Has Santiago Solari turned the corner for Real Madrid?
Background photo: Mervat, CC-BY-SA 4.0
One hundred and forty days into the job that denied him the honour of leading Spain to the 2018 World Cup, Julen Lopetegui was handed a sack letter. It took just 10 La Liga matchdays for Florentino Perez to realize his mistake. Santiago Solari was quickly drafted to steady the ship.
Solari couldn't last longer than 14 days in his new role. According to the Spanish Football Association (RFEF) rules, a team cannot maintain a caretaker manager for more than two weeks. Early results allowed Perez to make him the permanent boss, as if that was a literal term.
Solari's early success kept Antonio Conte unemployed if, like permanent managers having any job security, early rumours were true. In the end, we never found out. Four successive wins and 15 goals scored convinced the board Solari was their man at least through the summer. To appease LFP regulations more than demonstrate his confidence in the Argentine, Perez handed the hitherto inexperienced 42-year-old a two-year contract.
There have been a few dark clouds along the way but the outlook at the Bernabeu lately has been as sunny as the new boss' name. The Merengues were ninth when the former Inter Milan midfielder took charge. They’re now third. Their goal difference has also shot up, from nil to +8.
It’s clear that Solari has flipped a switch at the Bernabeu, maybe more than one. The question is how?
Be a likeable boss
Debate over the rising player-power in football cannot ignore Real Madrid players. Managers who upset the big names in that clubhouse don’t last long.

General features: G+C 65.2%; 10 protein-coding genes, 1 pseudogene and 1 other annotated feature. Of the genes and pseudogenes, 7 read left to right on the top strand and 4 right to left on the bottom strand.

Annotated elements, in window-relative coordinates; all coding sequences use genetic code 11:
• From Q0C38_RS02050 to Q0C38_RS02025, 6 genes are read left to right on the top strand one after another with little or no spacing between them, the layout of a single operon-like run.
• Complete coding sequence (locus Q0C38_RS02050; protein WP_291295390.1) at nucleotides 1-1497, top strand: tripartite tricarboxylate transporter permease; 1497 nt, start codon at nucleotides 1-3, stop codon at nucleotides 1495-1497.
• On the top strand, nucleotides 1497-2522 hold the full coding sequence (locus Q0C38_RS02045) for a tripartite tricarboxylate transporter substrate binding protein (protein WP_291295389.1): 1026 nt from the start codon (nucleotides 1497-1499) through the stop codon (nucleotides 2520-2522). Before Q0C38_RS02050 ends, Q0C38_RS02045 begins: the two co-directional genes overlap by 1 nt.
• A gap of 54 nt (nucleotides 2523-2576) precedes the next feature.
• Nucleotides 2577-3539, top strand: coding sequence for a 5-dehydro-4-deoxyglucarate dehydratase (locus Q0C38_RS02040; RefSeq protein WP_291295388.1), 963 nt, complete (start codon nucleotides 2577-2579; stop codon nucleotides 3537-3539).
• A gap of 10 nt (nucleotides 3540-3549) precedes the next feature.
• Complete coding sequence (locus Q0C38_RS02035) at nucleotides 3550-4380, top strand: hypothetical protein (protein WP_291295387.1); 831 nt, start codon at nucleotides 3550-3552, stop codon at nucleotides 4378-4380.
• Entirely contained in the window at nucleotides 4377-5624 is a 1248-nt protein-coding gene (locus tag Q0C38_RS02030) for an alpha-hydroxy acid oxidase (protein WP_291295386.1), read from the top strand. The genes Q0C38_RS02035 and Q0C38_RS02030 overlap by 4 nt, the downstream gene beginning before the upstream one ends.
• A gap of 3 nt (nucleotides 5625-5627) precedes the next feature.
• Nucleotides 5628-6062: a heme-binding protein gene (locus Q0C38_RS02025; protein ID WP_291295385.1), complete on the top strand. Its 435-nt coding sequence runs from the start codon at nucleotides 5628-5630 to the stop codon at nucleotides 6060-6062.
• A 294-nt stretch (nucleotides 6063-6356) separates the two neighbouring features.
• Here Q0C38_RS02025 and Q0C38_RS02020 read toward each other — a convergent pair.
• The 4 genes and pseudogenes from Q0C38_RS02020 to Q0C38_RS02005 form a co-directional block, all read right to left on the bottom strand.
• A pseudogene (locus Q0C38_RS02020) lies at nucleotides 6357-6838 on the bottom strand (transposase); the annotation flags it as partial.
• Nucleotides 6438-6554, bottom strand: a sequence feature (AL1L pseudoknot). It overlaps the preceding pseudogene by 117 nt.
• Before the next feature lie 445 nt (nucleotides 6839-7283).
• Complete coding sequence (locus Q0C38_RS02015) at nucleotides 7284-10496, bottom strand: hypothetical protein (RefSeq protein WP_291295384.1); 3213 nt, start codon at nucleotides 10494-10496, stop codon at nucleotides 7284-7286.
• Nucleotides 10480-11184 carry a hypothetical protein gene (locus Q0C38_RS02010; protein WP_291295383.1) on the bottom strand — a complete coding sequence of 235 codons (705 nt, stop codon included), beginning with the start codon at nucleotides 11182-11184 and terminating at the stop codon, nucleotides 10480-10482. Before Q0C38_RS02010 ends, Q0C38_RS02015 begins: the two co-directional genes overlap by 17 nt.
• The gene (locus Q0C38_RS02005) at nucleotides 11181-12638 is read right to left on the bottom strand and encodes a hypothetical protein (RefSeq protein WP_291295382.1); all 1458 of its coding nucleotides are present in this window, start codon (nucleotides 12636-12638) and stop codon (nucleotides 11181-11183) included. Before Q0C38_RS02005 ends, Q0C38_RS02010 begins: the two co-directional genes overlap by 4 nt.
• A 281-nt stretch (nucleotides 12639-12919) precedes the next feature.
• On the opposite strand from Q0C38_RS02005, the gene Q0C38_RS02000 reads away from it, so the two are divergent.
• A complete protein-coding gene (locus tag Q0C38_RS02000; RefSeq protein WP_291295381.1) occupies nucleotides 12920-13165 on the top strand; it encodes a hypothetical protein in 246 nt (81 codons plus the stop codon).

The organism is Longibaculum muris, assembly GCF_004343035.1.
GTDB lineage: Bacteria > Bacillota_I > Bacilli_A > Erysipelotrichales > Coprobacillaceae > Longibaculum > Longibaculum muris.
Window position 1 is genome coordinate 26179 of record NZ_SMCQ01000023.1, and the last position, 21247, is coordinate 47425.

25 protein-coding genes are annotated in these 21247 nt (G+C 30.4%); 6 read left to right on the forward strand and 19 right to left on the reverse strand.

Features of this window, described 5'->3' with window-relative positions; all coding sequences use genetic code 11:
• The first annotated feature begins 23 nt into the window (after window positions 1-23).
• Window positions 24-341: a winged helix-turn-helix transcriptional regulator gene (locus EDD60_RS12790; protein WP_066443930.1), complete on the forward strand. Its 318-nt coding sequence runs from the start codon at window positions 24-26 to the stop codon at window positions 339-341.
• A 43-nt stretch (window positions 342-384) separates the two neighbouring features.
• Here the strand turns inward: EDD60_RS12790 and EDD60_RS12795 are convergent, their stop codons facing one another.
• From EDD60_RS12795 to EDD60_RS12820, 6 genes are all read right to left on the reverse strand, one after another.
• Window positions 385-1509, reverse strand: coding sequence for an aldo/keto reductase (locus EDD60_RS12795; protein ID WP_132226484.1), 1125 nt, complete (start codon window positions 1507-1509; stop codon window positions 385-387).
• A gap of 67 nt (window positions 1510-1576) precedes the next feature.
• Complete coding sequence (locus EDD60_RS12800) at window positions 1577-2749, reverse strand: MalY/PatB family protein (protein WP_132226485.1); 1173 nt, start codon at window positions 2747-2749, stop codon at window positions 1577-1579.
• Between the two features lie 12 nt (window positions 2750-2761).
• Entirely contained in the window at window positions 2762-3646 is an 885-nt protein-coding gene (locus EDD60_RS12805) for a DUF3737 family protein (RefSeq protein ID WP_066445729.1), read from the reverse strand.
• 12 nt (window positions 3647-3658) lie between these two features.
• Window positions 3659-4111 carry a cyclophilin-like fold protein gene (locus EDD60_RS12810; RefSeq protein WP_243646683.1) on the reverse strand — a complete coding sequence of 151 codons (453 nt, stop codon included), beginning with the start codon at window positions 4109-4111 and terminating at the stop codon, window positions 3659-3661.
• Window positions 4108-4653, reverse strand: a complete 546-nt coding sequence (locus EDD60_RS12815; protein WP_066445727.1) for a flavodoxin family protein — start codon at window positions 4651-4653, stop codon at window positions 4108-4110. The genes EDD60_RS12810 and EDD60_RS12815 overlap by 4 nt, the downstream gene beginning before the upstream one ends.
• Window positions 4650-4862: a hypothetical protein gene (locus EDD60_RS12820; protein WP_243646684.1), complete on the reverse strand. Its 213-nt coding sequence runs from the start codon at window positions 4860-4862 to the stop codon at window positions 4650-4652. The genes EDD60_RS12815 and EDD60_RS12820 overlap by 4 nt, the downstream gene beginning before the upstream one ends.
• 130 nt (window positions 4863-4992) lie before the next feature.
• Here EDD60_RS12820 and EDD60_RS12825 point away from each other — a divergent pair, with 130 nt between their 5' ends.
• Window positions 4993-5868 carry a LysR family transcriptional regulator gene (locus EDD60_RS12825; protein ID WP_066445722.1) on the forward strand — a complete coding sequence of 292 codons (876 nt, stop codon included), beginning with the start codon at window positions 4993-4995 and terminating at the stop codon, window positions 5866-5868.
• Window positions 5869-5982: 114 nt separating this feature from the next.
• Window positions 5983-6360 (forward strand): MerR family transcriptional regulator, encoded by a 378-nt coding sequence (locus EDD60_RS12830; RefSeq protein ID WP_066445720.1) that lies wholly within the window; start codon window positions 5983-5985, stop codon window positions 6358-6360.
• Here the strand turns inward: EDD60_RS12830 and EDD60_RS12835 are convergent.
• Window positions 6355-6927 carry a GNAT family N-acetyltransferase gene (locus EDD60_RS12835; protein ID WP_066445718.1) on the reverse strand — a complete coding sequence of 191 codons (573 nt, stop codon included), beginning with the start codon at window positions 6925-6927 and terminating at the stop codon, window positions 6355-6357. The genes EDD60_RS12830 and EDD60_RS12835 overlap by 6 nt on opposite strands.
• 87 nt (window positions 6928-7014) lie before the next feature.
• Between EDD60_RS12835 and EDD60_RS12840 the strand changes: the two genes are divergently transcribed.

Handed a team with eight players nominated for the Ballon d’Or, including the reigning World Footballer of the Year; Lopetegui found it difficult to keep the majority happy. He wasn’t impressing the Madrid board either. Enter Solari.
Solari wasn’t just another ex-Madrid player gifted the big job; He managed the Madrid youth side before moving up to handle the Real Madrid Castilla, the B team. He became a popular figure among fans and the board. Unless your name is Isco, it was hard not to like the easy-going South American.
For this part, Solari didn’t need to do anything but be Solari; a man known for his friendly demeanour and football mindset. Added to his deep understanding of how things work at Real. It all combined to make him the perfect short-term answer to Madrid’s managerial crisis.
Freedom to express
A major problem for Madrid was getting goals without Cristiano Ronaldo. Solari came in with a system that clicked. Karim Benzema received particular attention. The Frenchman repaid the new gaffer with five Liga goals, one more than double his total under Lopetegui.
Luka Modric and Lucas Vázquez were given the playing time they craved and deserve.
Solari has since brought back solidity and flair to Los Blancos while installing a new sense of belief and confidence. After all, they’re the Champions of Europe. Madrid players now enjoy the freedom to express themselves and have fun on the pitch. The result has been telling. Real have picked 20 points from a possible 24 in their last eight Liga games.
As things stand, Real Madrid is still in contention to win three major trophies this term.
Faith in youth
It’s always been Florentino Perez’ intention to one day build a Galactico with youth players, preferably from Madrid’s youth ranks. Straight from managing the Castilla, Solari looks the second-best manager to make that dream a reality. Second-best only because Zinedine Zidane followed the same path.
Solari hasn’t wasted time. He handed first-team appearances to Federico Valverde, Sergio Reguilon, Javier Sanchez and Marcos Llorente.
Most importantly, Solari has eased Vinicius Junior into the first team. Real signed the 18-year-old Brazilian in 2017 for €45 million. Since then, Perez hasn’t been happy seeing him outside the senior team.
Santiago Solari is well and truly in touch with the tactical aspect of the game. He simply had to move a few pieces to get Real Madrid ticking.